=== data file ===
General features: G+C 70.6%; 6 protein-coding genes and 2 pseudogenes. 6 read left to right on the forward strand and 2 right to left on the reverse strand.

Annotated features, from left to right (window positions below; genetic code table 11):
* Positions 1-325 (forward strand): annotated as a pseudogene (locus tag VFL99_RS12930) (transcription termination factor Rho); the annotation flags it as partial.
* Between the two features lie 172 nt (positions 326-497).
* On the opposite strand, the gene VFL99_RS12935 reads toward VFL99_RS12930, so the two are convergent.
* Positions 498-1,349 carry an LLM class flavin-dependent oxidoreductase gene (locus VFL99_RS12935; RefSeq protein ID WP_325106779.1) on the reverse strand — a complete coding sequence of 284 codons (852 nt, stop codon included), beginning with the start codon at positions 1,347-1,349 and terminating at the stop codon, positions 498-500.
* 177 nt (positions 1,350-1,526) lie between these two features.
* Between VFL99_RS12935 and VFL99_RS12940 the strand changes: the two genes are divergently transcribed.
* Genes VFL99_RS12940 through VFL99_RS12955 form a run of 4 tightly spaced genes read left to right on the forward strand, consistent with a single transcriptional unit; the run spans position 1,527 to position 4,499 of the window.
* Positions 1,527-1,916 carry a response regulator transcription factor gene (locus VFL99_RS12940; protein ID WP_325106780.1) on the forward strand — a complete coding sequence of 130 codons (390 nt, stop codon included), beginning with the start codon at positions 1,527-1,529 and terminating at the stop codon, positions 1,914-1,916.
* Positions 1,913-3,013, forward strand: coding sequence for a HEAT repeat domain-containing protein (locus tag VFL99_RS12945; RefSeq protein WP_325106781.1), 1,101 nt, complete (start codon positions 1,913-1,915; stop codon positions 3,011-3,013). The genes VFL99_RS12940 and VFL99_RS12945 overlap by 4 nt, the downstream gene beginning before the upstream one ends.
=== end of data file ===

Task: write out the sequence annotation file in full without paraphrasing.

General features: G+C 70.6%; 6 protein-coding genes and 2 pseudogenes. 6 read left to right on the forward strand and 2 right to left on the reverse strand.

Annotated features, from left to right (window positions below; genetic code table 11):
* Positions 1-325 (forward strand): annotated as a pseudogene (locus tag VFL99_RS12930) (transcription termination factor Rho); the annotation flags it as partial.
* Between the two features lie 172 nt (positions 326-497).
* On the opposite strand, the gene VFL99_RS12935 reads toward VFL99_RS12930, so the two are convergent.
* Positions 498-1,349 carry an LLM class flavin-dependent oxidoreductase gene (locus VFL99_RS12935; RefSeq protein ID WP_325106779.1) on the reverse strand — a complete coding sequence of 284 codons (852 nt, stop codon included), beginning with the start codon at positions 1,347-1,349 and terminating at the stop codon, positions 498-500.
* 177 nt (positions 1,350-1,526) lie between these two features.
* Between VFL99_RS12935 and VFL99_RS12940 the strand changes: the two genes are divergently transcribed.
* Genes VFL99_RS12940 through VFL99_RS12955 form a run of 4 tightly spaced genes read left to right on the forward strand, consistent with a single transcriptional unit; the run spans position 1,527 to position 4,499 of the window.
* Positions 1,527-1,916 carry a response regulator transcription factor gene (locus VFL99_RS12940; protein ID WP_325106780.1) on the forward strand — a complete coding sequence of 130 codons (390 nt, stop codon included), beginning with the start codon at positions 1,527-1,529 and terminating at the stop codon, positions 1,914-1,916.
* Positions 1,913-3,013, forward strand: coding sequence for a HEAT repeat domain-containing protein (locus tag VFL99_RS12945; RefSeq protein WP_325106781.1), 1,101 nt, complete (start codon positions 1,913-1,915; stop codon positions 3,011-3,013). The genes VFL99_RS12940 and VFL99_RS12945 overlap by 4 nt, the downstream gene beginning before the upstream one ends.